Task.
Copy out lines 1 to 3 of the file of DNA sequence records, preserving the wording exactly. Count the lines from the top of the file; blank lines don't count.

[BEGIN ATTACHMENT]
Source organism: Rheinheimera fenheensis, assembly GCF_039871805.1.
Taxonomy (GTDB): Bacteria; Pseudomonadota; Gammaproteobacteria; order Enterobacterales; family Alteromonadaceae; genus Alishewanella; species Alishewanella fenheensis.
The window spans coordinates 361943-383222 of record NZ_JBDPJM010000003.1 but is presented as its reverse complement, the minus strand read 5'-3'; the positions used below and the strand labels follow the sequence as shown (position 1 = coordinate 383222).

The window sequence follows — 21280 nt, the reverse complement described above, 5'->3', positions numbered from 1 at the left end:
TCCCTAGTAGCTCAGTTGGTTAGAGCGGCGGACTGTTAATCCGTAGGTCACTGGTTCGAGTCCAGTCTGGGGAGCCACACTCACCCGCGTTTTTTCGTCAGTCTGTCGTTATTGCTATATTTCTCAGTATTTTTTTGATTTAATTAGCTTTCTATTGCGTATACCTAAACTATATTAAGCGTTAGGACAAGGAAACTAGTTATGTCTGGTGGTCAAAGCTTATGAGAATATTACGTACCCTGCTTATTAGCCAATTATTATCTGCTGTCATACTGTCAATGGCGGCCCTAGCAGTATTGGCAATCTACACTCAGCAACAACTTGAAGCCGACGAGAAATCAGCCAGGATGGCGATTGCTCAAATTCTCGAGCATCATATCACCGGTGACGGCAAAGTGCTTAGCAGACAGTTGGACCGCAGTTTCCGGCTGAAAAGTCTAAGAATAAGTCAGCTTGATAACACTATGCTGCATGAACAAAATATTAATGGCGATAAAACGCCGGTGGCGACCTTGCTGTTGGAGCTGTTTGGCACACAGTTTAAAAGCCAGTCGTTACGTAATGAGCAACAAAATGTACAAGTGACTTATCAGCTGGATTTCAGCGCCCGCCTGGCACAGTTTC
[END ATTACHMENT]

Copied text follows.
Source organism: Rheinheimera fenheensis, assembly GCF_039871805.1.
Taxonomy (GTDB): Bacteria; Pseudomonadota; Gammaproteobacteria; order Enterobacterales; family Alteromonadaceae; genus Alishewanella; species Alishewanella fenheensis.
The window spans coordinates 361943-383222 of record NZ_JBDPJM010000003.1 but is presented as its reverse complement, the minus strand read 5'-3'; the positions used below and the strand labels follow the sequence as shown (position 1 = coordinate 383222).